Electronic health records and the digital tools that give doctors and patients access to their healthcare information apparently aren’t doing an adequate job helping to improve care among the chronically ill once they’re home and on multiple medications.

Electronic health records and the digital tools that give doctors and patients access to their healthcare information apparently aren’t doing an adequate job helping to improve care among the chronically ill once they’re home and on multiple medications.

That’s the main takeaway from a new study by researchers from Northwestern University in Chicago. In fact, giving patients tools via electronic health records to help them manage taking complex drugs didn’t improve medication adherence or lower blood pressure, the study says. “We are increasingly asking patients to do very complicated things with medications, and we don’t always build effective ways to support their successful use of medications,” says Stephen Persell, associate professor of medicine in the general internal medicine and geriatrics division at Northwestern University. “We have to keep trying out new ways to better support patient medication self-management and make the path easier for patients.”

Northwestern researchers evaluated providing patients with medication management tools—such as printed medication lists at each visit and information sheets in lay language—via an electronic health records system, which would be less costly than individualized attention from clinicians, Northwestern says.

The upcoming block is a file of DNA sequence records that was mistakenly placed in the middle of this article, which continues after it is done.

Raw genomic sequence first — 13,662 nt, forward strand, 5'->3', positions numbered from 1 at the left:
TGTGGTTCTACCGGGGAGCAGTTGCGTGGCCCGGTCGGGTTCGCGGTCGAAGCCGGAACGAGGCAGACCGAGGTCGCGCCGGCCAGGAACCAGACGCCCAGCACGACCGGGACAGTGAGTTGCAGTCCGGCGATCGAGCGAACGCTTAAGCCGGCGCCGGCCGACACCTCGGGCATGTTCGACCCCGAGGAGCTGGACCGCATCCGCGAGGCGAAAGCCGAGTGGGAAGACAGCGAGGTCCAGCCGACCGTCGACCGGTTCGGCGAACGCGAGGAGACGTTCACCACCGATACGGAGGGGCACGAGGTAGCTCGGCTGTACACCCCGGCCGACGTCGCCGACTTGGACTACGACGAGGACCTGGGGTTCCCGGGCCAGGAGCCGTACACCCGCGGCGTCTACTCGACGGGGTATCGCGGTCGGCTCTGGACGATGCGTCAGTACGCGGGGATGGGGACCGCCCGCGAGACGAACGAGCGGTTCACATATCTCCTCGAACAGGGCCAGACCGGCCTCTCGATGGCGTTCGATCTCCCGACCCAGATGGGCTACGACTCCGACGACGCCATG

Researchers investigated if electronic tools would improve medication reconciliation, understanding and adherence, as well as lower systolic blood pressure among patients with complex drug regimens and hypertension.

Northwestern researchers conducted a clinical trial at 12 Chicago health centers for 794 patients with hypertension who were taking three or more medications at once. One group of patients received just electronic tools while a second group received the electronic health records tools and a nurse-led educational counseling session. A third group received usual care.

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Patients taking multiple pills improved in the two groups with electronic tools compared with usual care, and in the group that received nurse education, patients also showed improved understanding of following directions and taking the right dose, Northwestern says.

Patients with chronic health conditions often require complex drug regimens, which can be challenging to manage and can lead to medication errors with patients not taking their medicine on time or in the right amount. The problem is particularly prevalent among patients with low health literacy, researchers say.

But while the Northwestern researchers found that increased use of electronic health records resulted in patients better understanding the medications they are on, access to the tools alone didn’t result in continued use at home or improving their conditions. In fact, researchers said they saw no improvement in most patients lowering high blood pressure—even with access to digital monitoring tools at home. In fact, blood pressure worsened in the EHR-only group, researchers say. Researchers aren’t sure what accounted for no significant improvement in patients lowering high blood pressure but they note that the medication information sheets (which contain information about adverse drug effects), may have led some patients to stop or reduce anti-hypertension medications when used without the addition of individualized counseling from a healthcare professional.

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